Learning a Language
John graduated with a degree in philosophy, politics and economics from York University. In 2007 he enrolled at the School of Oriental and African Studies (SOAS) where he is studying for a masters in international studies and diplomacy. Through Twin Work & Volunteer Abroad he then secured a summer placement in Balaruc-les-bains near Sète, a coastal town in rural South of France. At the start of the placement he undertook a week’s language course in Montpellier, which was followed by 13 weeks working as a receptionist in a hotel.
What was your motivation in applying?
My main motivation was that I really wanted to learn another foreign language. I came out of university and wanted to do a diplomacy masters. French was something I’d always liked at school. I also chose French because it is spoken pretty much everywhere and because it is the language of diplomacy. Oh, and I really love French food! With Twin Work & Volunteer Abroad there is heavy emphasis on training you as a professional. Although I have no ambitions to be a receptionist it was nice working in a foreign environment where what’s expected of you is expected of everyone else.
What did the application process involve?
I had to submit a long application form: why I wanted to do the placement, my educational background and I had to write in the target language my motivation for doing the programme. At the interview stage, I had an English interview with Twin Work & Volunteer Abroad to see who is properly interested. There were then French tests, which check that, when you come over, you can manage.
The programme is financed by the EU as part of the Leonardo scheme. The entire amount spent on you is about 5000 Euros (£3,500). You are effectively paid and you don’t have to worry about flights or any of that hassle.
What did you do?
I had two days off a week, and worked cut-shifts of four hours in the morning and five at night. When you first got in, you had to sort out bills of people leaving; try and translate the menus daily (which could be tricky!); sort out letters and answer all the calls. The evenings were more of a mixture. You would be welcoming clients, explaining how to get to rooms and advising on things to do in the areas. There was no feeling you were being used for your English; they were keen to integrate you as a French person and didn’t want you to feel foreign.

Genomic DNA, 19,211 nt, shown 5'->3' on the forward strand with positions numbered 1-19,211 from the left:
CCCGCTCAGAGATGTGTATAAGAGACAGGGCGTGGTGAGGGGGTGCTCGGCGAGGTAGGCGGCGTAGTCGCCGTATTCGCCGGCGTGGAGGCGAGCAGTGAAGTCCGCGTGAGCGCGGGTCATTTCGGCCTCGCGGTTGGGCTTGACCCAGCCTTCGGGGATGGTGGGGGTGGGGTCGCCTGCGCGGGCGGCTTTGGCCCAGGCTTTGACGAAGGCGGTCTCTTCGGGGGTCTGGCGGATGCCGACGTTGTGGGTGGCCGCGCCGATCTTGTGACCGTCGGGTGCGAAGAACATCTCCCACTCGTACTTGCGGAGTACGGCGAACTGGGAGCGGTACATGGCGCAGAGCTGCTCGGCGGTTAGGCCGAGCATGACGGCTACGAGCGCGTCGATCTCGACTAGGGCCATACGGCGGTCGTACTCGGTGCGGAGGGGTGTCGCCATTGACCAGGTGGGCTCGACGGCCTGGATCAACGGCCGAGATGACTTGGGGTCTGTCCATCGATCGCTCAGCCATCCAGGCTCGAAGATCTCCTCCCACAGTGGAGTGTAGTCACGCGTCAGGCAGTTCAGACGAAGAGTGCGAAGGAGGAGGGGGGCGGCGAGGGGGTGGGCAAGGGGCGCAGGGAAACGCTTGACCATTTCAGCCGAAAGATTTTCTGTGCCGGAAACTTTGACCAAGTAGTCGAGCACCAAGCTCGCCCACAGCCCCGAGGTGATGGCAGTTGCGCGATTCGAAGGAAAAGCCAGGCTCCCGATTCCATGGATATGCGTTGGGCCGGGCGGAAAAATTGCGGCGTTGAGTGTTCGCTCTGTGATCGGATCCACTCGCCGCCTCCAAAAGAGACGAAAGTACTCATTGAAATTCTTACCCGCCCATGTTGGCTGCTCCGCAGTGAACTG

How did you sell the experience on your CV?
With my chosen masters to have another language is so important. Looking at the people who I will be studying with – not a single person doesn’t have some experience of working abroad. I will be looking for a job with an international aspect and it will be great, not only to say I am fluent in French, but also that I have vocational experience. Working at the hotel meant my language had to be polite, and I gained a more courteous way of speaking. I didn’t really expect that, and it’s definitely something to put on my CV.
Did you enjoy it?
One hundred per cent. The social aspect was probably the big selling point for me. There were lots of French stagiaires [students on placements] in the hotel and they were keen to go out.
What did you learn?
Learning the language is probably secondary – the main thing is that you are happy and at ease with the culture.
It was probably seeing the Tour de France. Also my colleagues were great. Plus, there was a big Latvian group staying at the hotel and on the summer solstice they invited the hotel staff out and we had an awesome night!
When I came back to England part-way through the placement. I realised what I was missing about home. It was hard to have a juncture during the placement.
What advice to readers do you have?
Don’t think that you’re not good enough for it. The whole idea is that you are not good enough but you go there and get better. So apply and go for it!
Twin Work & Volunteer Abroad is offering new Leonardo and other international work and volunteer programmes in 2008. See www.workandvolunteer.com for more details.